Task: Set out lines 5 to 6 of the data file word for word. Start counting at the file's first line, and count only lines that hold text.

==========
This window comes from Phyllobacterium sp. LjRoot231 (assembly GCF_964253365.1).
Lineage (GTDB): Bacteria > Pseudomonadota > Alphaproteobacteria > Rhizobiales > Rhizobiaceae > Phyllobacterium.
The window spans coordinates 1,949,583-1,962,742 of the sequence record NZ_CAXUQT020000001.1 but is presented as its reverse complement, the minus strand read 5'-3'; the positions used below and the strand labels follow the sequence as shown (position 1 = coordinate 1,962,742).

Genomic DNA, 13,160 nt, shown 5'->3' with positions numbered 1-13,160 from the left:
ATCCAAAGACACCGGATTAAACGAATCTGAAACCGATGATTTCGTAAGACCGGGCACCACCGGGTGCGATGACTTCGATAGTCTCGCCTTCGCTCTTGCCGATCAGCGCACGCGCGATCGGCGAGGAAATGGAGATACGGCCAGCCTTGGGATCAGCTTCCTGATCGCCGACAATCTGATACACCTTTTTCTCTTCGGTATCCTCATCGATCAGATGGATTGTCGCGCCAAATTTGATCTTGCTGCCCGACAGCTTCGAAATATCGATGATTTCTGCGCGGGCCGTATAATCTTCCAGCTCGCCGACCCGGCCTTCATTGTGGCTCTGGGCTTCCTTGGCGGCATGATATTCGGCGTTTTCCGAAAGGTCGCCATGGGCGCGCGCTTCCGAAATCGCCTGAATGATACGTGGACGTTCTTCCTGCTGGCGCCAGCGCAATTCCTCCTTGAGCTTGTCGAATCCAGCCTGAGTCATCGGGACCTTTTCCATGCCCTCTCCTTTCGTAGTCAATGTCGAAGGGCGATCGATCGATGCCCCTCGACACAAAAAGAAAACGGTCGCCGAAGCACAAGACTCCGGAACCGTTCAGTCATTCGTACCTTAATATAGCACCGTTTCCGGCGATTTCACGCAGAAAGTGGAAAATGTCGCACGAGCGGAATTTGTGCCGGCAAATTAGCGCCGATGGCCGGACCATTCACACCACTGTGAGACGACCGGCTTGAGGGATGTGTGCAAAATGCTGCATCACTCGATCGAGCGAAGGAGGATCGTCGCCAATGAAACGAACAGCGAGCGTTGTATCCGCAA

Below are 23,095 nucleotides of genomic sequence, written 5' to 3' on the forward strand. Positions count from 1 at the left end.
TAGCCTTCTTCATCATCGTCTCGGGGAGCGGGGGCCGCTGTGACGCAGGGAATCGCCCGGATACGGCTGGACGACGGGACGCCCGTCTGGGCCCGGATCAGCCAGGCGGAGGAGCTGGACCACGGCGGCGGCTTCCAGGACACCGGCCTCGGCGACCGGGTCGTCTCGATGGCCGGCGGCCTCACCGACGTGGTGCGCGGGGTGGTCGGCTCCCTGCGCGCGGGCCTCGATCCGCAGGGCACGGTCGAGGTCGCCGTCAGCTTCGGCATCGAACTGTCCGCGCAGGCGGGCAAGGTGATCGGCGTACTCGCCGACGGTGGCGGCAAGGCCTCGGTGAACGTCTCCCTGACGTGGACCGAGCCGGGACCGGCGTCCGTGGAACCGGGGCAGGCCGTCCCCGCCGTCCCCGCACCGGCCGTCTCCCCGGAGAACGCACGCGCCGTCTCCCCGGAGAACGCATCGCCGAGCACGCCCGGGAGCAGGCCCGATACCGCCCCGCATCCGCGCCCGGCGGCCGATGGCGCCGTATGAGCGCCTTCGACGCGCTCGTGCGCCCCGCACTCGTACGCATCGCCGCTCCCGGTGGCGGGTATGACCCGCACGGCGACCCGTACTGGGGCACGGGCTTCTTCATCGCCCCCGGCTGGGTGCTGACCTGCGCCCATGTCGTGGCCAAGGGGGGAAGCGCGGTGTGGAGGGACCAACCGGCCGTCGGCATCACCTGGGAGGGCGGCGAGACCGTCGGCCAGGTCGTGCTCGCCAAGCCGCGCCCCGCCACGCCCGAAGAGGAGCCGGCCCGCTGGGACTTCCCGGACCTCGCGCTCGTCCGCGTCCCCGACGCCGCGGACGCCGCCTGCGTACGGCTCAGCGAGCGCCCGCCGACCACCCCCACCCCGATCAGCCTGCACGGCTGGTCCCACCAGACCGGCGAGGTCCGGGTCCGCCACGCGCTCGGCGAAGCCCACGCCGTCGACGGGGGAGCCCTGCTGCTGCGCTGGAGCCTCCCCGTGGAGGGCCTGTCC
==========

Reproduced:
ATCCAAAGACACCGGATTAAACGAATCTGAAACCGATGATTTCGTAAGACCGGGCACCACCGGGTGCGATGACTTCGATAGTCTCGCCTTCGCTCTTGCCGATCAGCGCACGCGCGATCGGCGAGGAAATGGAGATACGGCCAGCCTTGGGATCAGCTTCCTGATCGCCGACAATCTGATACACCTTTTTCTCTTCGGTATCCTCATCGATCAGATGGATTGTCGCGCCAAATTTGATCTTGCTGCCCGACAGCTTCGAAATATCGATGATTTCTGCGCGGGCCGTATAATCTTCCAGCTCGCCGACCCGGCCTTCATTGTGGCTCTGGGCTTCCTTGGCGGCATGATATTCGGCGTTTTCCGAAAGGTCGCCATGGGCGCGCGCTTCCGAAATCGCCTGAATGATACGTGGACGTTCTTCCTGCTGGCGCCAGCGCAATTCCTCCTTGAGCTTGTCGAATCCAGCCTGAGTCATCGGGACCTTTTCCATGCCCTCTCCTTTCGTAGTCAATGTCGAAGGGCGATCGATCGATGCCCCTCGACACAAAAAGAAAACGGTCGCCGAAGCACAAGACTCCGGAACCGTTCAGTCATTCGTACCTTAATATAGCACCGTTTCCGGCGATTTCACGCAGAAAGTGGAAAATGTCGCACGAGCGGAATTTGTGCCGGCAAATTAGCGCCGATGGCCGGACCATTCACACCACTGTGAGACGACCGGCTTGAGGGATGTGTGCAAAATGCTGCATCACTCGATCGAGCGAAGGAGGATCGTCGCCAATGAAACGAACAGCGAGCGTTGTATCCGCAA

Below are 23,095 nucleotides of genomic sequence, written 5' to 3' on the forward strand. Positions count from 1 at the left end.